We can all do that by having an age empowered attitude:

  • Never stop learningFrom continuing your education, no matter what your age, to playing brain games, to fearlessly trying new technologies; we can keep our brain cells active and strong. 
  • Open your mind to other possibilities. Let’s face it, we all tend to get judgmental, and set in our thought patterns, especially as we age.  Seeing things in black and white, however, is limiting; it keeps us from opening our minds to other people’s points of view.  We can learn from each other!
  • Stay physically active. Exercise is such a powerful life enhancer. We don’t have to be marathon runners (though many of us boomers ARE), we don’t have to be body builders or world-class athletes.  But we can, and should, take care of this body and brain we’ve been given – this gift of life – and do our best to ward off those age-related diseases, protect our minds, and keep ourselves from getting frail and weak. 
  • Stay connected to others. Loneliness and depression can come with aging, if we keep ourselves isolated from others.  Stay socially connected through your church community, your local senior center, a volunteer group, a walking or running club, a quilting club . . . .
  • Accept the changes that come with age.  The Help Guide website has a wide variety of articles that talk about the basics of healthy agingHelp Guide is a great resource for people of all ages.
  • Stop and smell the stinking roses, would ya?  This is even more important over the age of 50, because you just don’t know when your time will be up on this earth.  Enjoy those grandkids, learn to forgive, continue to make great memories with family and friends.  Take time to go outside, breathe in that fresh air, and thank God (or whomever your higher power is) for this gift of life you’ve been given. 
  • Find the humor in life. Laughter is an absolute necessity in our lives.  Laugh at yourself, laugh with others – you’ll relieve stress and worries, and you’ll remain healthier.

For further reading:

National Center for Creative Aging

Older People Become What They Think

 

 

 

 

 

Eating the “Right Foods” is Anti-Aging

 

Eat the right foods, and you can look like a teen-ager again! (Without the zits, I hope).  No facelifts or Botox necessary. Alright, I’m stretching the truth a bit here.  But
according to health experts, eating healthy foods CAN help protect your body from age-related conditions, as well as slow down the aging process.  You’ve heard it before, haven’t you? You are what you eat.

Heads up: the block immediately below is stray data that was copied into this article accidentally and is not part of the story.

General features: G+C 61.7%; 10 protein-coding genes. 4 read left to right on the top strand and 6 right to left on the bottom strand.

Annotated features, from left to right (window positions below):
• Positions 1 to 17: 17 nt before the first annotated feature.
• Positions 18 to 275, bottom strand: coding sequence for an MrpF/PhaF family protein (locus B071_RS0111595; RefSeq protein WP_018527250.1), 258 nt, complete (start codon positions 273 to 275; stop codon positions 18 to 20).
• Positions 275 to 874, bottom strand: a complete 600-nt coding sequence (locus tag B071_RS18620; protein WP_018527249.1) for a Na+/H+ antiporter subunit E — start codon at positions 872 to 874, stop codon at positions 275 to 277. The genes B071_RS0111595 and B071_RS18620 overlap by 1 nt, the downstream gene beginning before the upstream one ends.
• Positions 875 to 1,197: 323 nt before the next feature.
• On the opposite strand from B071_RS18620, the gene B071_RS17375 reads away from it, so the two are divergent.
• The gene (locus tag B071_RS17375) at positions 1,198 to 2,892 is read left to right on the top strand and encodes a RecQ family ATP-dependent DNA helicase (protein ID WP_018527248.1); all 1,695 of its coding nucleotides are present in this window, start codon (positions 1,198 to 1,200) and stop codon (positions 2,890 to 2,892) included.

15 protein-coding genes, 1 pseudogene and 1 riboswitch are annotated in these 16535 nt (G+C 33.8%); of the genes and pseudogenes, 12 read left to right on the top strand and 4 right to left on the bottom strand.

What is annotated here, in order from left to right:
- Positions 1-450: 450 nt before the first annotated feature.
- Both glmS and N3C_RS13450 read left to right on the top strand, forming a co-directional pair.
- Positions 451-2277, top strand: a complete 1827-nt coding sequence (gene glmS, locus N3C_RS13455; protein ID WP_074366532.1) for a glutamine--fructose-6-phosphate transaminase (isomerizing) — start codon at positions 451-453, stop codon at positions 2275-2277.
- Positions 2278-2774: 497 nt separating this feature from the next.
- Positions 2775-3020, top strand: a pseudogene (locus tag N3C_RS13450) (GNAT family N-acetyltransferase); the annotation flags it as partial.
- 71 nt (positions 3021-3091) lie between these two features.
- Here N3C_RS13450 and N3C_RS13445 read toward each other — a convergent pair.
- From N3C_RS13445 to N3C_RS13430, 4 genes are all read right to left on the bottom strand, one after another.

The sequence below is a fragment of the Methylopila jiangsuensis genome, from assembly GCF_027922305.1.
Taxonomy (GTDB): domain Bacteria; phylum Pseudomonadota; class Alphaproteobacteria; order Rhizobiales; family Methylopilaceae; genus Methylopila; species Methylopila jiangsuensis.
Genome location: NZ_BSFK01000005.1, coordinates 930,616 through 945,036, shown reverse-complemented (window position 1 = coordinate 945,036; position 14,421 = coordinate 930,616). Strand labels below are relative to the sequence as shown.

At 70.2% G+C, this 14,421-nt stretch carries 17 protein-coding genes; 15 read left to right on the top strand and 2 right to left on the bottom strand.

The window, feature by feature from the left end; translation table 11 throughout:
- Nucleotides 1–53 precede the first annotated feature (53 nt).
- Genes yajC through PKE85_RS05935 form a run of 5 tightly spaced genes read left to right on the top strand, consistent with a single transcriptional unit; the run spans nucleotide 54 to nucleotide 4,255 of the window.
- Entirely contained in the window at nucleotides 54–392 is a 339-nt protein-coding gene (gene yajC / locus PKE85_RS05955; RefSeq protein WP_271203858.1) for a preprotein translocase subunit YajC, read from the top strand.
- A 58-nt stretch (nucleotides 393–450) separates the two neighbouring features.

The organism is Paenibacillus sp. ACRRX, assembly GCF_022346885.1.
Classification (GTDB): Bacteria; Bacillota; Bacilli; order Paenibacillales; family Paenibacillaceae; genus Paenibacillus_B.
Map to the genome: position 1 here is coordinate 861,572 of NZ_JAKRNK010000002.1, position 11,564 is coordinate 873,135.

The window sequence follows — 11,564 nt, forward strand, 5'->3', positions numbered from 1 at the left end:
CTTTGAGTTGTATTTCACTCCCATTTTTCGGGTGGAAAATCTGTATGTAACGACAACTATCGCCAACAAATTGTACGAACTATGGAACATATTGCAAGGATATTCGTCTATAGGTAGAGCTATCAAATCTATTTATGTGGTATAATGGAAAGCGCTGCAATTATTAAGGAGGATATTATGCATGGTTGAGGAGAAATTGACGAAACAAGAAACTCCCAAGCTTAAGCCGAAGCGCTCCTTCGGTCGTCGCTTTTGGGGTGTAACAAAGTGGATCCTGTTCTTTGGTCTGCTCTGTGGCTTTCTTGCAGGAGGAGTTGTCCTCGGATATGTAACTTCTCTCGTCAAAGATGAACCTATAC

Can you believe this couple is pushing 70? That's what a healthy diet can do for you!

 

What the “Right Foods” Can Do:

According to the authors of the book, Growing Younger – Breakthrough Age-Defying Secrets, eating a healthy diet can power up your energy, build a stronger immune system, help improve your memory, eyesight, and hearing, add muscle and increase bone density.

Dr. Vincent Giampapa, who heads the Longevity Institute International, maintains that a “longevity diet” helps our body become more youthful in three ways:

  1. It increases our “youth hormones:” the human growth hormone (hGH), the insulin growth factor (IGF-1) and finally, dehydroepiandroseone (DHEA) (I can’t even pronounce that word!)
  2. It slows down damage from free-radicals, which are damaging to our cells and DNA. Ugly foods, such as refined carbohydrates, sugars, saturated fats, and foods with trans-fats produce free radicals in our bodies.
  3. It builds up our bodies’ cells. Many of the foods we eat in our country contain chemicals, pesticides, fertilizer, and other toxins (sounds yummy, hmmm?) By eating a healthier diet we “clean up” our insides, and our cells work more efficiently.**

It’s hard to believe that simply eating right can make such a difference!

Some examples of diets that can revitalize us and keep our bodies going strong:

**Source:

VanTine, Doherty, & Prevention Editors. Growing Younger Breakthrough Age-Defying Secrets.

    For Further Reading:

     

     

     

     

     

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    May Recommend: LifeGoesStrong

     

     

    Recently, while aimlessly wandering around the internet, I  stumbled upon the LifeGoesStrong website, which is actually a network of sites aimed at those of us in the 45-65 age group.  A boomer goldmine!

     

    I love finding sites I can relate to and that provide the kind of stuff I want to read!
    Sections within this site include:

    • TechGoesStrong – Provides personal tech experts for those of us who are un-techy.  (Ok, that last word isn’t in the dictionary, I just made it up)
    • StyleGoesStrong – Who doesn’t want to look good?  The style experts help us do that, with fashion and beauty advice.
    • FamilyGoesStrong – Baby boomers today may be raising kids, becoming grandparents, and taking care of their elders. The family experts share knowledge to help readers improve their family relationships.
    • HealthGoesStrong – My personal favorite, because healthy aging and wellness are a couple of my top priorities. These experts can help with midlife questions readers may have, as well as provide information about diet, nutrition  and exercise.
    • HomeGoesStrong – Experts who talk about dining, entertainment, home improvement, home safety, pet safety, and much more.
    • PlayGoesStrong – What do you do in your spare time?  These experts talk about travel, hobbies, books, music, volunteering, heck, even what to watch on television!  They help readers have fun and relax.